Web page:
The occasion for all this is the release of the lady’s time-stopping version of “Hallelujah”. Yep, the Lenny Cohen standard that’s been around the block with just about everyone on the block, most recently given the anthemic treatment by Stephen Page at Jack Layton’s State funeral.
So why would a fresh young thing want to step out with this old dude?
“ It’s a song I’ve admired for a long time, everything about it. Oh yeah, lots of people were warning me off it, saying it’s overdone etc. So I listened to a lot of versions but I was still left feeling like I should do my own treatment.”
. The built-in role of an interpretive vocalist is to bring something different to the piece. Given its many treatments, Sophie knew she had to have something unique in mind before stepping in front of the mic and answers without hesitation,
“I did it from the viewpoint of a 21 year old. It’s basically a mix of some bleak imagery along with an instance on the beauty that is there too. This is not always easy to keep in mind, especially for my generation, given the way the world is. That's another reason I wanted to do it, It’s just such a beautiful songs and I wanted to put a beautiful thing out there”.
This is not all young girl sass. The lady has a pair of well received CDs to her credit, The Gypsy In My Soul and 2010’s ‘Young And Foolish’ and can be heard on Bill King’s current opus Five Aces. Earlier this year, Berkal-Sarbit journeyed to Israel to represent Canada in a song contest and is an in-demand performer on the national jazz circuit.
She’s blessed with a big voice and skills at nuance and coloration that make her stand out in the current crop of jazz femmes. Still, it hasn’t been easy for the Winnipeg native, now based in Toronto, who notes she’s had her share of doubters and nay sayers, often along the lines of "Winnipeg white girls can’t jazz." That, or "dat girl too young to jazz."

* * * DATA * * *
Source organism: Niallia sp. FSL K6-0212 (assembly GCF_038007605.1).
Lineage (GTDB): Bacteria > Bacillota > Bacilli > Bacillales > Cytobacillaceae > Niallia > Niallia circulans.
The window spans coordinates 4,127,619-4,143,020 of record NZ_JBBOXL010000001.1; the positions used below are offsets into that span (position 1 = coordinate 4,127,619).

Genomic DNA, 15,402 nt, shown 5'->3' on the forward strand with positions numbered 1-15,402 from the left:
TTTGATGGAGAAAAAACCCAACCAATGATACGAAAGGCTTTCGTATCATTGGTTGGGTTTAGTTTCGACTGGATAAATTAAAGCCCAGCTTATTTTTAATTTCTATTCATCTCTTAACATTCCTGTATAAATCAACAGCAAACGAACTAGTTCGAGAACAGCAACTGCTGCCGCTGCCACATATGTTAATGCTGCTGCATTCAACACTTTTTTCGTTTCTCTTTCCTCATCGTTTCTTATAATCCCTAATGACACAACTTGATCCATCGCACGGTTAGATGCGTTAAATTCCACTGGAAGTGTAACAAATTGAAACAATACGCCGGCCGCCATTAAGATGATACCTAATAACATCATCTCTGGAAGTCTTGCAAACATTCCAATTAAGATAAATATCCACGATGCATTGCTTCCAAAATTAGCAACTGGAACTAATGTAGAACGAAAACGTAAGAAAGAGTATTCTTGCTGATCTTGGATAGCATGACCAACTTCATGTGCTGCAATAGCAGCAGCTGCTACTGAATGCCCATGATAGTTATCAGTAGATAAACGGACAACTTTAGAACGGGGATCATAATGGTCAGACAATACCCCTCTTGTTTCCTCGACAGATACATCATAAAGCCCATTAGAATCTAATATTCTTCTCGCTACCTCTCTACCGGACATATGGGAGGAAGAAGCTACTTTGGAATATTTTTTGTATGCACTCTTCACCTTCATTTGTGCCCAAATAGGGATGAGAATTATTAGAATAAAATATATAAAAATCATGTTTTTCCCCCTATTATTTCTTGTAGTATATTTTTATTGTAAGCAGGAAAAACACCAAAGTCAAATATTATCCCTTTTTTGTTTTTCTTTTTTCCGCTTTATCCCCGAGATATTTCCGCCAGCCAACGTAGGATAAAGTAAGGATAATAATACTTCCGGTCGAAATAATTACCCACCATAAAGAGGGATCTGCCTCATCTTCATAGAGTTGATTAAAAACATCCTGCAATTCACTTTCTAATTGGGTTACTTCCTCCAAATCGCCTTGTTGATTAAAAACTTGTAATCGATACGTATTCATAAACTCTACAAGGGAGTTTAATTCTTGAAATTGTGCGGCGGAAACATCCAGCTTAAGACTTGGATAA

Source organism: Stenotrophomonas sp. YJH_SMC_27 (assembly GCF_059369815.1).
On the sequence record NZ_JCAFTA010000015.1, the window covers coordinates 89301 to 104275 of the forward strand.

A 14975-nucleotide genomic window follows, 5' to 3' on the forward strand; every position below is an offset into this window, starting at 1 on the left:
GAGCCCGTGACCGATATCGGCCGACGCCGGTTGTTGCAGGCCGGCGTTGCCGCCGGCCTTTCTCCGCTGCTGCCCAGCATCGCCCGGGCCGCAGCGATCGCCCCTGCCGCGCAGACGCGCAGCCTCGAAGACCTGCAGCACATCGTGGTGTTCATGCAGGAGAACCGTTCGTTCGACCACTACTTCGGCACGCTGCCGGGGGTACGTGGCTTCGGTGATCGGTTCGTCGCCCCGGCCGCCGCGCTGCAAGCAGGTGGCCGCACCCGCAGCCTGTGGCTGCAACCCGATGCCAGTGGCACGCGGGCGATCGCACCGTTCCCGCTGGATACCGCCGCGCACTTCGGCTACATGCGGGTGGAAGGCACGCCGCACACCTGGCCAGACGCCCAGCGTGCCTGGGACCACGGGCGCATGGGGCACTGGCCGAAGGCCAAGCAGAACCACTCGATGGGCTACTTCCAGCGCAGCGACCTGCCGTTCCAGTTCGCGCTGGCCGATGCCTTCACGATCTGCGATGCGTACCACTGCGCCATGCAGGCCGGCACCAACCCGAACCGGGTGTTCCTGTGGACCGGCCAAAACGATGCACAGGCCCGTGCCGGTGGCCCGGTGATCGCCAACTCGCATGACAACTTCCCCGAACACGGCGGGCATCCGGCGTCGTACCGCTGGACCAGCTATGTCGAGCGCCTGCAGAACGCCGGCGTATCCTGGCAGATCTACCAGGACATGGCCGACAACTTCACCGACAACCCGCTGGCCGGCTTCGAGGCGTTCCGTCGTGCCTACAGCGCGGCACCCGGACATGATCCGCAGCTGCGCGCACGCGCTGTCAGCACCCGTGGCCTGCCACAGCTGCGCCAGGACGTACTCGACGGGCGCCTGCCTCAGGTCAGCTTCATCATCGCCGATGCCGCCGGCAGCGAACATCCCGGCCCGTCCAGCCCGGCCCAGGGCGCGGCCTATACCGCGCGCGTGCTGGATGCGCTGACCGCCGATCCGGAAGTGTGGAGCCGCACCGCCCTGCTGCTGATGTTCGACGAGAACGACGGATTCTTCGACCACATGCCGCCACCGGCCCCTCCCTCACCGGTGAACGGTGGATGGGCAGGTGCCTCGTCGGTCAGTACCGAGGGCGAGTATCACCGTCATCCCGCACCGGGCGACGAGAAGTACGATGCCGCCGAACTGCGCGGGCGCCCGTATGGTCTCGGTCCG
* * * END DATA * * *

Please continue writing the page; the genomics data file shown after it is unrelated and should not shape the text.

"At various times I tried singing other types of music but I always came back to jazz simply because nothing else satisfied my musical sense more than jazz. It was what I grew up with courtesy of my dad’s enormous record collection so there was that strong early connection.
“Another reason I wanted to record ‘Hallelujah’ was because it related to my struggles and dark times within the industry. There are times when it can be difficult to see through to the beauty but it’s there. I guess that’s what I focused on in the recording.
“There’s always going to be somebody who doesn’t like the work; I can deal with that. What’s really cool is that I get amazing support from my peer group; they come out to all the shows.”
‘Hallelujah’ was cut at Number 9 studio with Toronto jazz icon Bill King. tickling a C.Bechstein grand piano and later, working the producer’s chair. The result not so much informs the song as transforms it and wouldn’t it be nice to see Sophie and Lenny doing it duet style?
While there, Berkal-Sarbit and King recoded another pair of tunes but their fate is yet to be determined. Currently, Berkal-Sarbit is working and recording under the guidance of King, who’s currently seeking a winter residency for the pair in Toronto. We’ll let you know when that’s in place as it’s sure to be an ‘event’.
On the low down, they’re playing a number of private parties through the holiday season, so if you have any T.Dot one percenter friends, get networking.
Meanwhile, check the song’s simple yet boldly effective video here